Every county in Maine is currently “green” in the state’s color-coded advisory system, meaning in-person instruction can happen as long as health and safety requirements are adhered to. While many schools across the state have offered full-time in-person education for all students, most have had to use some form of hybrid learning in order to accommodate those requirements. For at least as long as a state of emergency remains in place, the state will continue to leave decisions on instructional models to individual school districts, the Maine Department of Education said Friday.

Some New England states, meanwhile, have set firmer deadlines for when and how much in-person learning they would like to see. Massachusetts announced last week a plan to bring elementary students back for five days per week of in-person learning by April, while New Hampshire’s governor signed an executive order mandating schools offer two days per week of in-person instruction to all students starting March 8.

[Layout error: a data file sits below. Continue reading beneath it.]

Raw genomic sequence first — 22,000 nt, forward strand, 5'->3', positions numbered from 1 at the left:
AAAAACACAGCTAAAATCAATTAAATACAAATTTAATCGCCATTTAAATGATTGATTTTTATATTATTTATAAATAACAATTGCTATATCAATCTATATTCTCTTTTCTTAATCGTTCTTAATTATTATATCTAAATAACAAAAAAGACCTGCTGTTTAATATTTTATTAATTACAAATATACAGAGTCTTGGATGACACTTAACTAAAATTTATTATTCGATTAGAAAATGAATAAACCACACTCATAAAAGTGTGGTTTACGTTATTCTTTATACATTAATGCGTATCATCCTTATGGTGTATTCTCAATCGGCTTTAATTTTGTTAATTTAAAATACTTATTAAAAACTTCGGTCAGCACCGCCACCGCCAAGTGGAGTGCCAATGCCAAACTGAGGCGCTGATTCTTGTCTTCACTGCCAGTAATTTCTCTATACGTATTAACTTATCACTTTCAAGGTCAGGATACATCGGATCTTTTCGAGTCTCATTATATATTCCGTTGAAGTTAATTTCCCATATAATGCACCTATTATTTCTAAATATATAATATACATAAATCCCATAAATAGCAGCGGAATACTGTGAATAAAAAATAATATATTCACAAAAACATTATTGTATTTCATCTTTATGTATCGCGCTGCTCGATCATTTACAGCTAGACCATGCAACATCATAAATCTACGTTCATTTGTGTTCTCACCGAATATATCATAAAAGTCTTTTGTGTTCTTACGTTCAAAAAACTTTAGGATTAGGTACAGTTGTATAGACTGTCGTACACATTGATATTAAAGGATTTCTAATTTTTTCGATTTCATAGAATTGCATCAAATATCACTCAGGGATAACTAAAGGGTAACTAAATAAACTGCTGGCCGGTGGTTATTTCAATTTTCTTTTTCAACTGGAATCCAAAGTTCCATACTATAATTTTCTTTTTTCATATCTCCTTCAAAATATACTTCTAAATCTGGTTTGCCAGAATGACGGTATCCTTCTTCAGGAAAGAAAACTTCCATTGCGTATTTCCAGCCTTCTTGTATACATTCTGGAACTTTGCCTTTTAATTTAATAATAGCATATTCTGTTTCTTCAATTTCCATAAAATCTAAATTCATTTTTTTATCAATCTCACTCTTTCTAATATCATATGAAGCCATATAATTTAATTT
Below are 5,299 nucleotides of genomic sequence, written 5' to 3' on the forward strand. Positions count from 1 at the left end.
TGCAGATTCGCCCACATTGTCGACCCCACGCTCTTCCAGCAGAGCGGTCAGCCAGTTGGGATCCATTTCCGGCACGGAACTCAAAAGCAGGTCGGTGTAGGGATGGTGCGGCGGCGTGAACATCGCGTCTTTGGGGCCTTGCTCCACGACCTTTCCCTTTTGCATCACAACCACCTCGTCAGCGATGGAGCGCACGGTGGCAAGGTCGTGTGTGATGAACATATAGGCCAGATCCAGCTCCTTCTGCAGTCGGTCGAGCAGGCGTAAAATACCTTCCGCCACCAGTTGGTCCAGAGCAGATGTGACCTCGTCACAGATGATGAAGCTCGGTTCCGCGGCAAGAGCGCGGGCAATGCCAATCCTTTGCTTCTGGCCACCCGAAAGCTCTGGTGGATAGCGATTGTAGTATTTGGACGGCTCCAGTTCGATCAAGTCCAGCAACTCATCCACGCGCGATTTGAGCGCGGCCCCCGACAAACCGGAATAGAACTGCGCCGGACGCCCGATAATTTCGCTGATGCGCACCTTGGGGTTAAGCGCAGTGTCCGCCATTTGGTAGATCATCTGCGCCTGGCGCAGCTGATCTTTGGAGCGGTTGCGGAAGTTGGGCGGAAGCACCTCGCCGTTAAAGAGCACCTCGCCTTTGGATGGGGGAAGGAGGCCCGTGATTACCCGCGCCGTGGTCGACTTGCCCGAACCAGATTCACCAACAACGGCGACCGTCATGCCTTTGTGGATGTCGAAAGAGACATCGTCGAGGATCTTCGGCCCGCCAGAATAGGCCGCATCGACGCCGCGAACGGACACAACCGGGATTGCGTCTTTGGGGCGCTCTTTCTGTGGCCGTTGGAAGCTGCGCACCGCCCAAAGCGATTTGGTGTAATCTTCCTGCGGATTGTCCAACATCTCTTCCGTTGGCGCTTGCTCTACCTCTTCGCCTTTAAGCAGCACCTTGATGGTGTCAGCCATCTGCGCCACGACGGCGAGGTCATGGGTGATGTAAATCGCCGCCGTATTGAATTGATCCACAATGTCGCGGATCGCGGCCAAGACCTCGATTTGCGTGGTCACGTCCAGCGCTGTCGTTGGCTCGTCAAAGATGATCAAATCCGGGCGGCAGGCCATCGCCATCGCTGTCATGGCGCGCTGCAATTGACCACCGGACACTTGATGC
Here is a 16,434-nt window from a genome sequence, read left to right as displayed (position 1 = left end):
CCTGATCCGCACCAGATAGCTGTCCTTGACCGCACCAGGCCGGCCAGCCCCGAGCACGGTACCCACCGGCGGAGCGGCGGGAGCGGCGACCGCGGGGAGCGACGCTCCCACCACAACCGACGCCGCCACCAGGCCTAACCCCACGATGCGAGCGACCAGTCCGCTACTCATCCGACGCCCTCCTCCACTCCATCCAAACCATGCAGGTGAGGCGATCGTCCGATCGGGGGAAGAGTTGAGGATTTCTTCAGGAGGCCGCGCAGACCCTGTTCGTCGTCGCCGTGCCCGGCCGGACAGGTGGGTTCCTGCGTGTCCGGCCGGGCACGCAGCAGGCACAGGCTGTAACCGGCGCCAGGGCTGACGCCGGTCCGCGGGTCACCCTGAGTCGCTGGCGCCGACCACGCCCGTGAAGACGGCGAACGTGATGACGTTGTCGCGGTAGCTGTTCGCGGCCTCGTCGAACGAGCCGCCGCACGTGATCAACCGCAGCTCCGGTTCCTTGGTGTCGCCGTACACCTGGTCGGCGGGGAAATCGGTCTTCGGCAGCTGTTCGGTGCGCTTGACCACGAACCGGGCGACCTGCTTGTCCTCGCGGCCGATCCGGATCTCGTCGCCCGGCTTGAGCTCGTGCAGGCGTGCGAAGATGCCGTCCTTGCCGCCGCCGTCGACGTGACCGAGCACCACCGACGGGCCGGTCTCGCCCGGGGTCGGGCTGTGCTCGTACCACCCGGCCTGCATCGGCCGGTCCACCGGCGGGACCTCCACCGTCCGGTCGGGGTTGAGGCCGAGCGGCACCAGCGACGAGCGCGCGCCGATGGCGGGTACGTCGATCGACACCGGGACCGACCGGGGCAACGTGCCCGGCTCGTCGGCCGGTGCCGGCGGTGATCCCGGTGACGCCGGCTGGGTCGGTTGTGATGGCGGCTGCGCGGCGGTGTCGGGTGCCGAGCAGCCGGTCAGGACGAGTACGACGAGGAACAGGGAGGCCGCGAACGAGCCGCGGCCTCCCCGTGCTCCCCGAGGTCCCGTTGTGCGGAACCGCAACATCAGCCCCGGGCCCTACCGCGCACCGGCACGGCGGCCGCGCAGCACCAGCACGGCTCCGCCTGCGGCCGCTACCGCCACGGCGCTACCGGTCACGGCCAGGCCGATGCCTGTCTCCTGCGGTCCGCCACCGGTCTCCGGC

“We know that in person learning is the best, so it is urgent that we continue to do everything possible to ensure the most in-person learning time for our students,” Pender Makin, Maine’s commissioner of education, said in a statement. “Maine is a national leader in terms of providing continuity of classroom-based learning. One-hundred percent of our districts opened for some in-person learning in the fall, and unlike in many states where schools have remained closed entirely, our schools continue to provide every opportunity possible for students to safely learn alongside their peers.”

In recent weeks Maine’s improving health metrics have led to debates over in-person learning in several communities. The seven-day, rolling average of new coronavirus cases stood at 155 on Friday, down from a peak of 625 on Jan. 15 amid a post-holiday surge.

In Portland, a growing group of parents has been pushing for in-person classes for high school students who have been learning remotely with access to in-person supports. The Falmouth school board recently moved to formulate a plan to increase in-person time, while the Lewiston school board voted to stick with the hybrid model for the rest of the school year.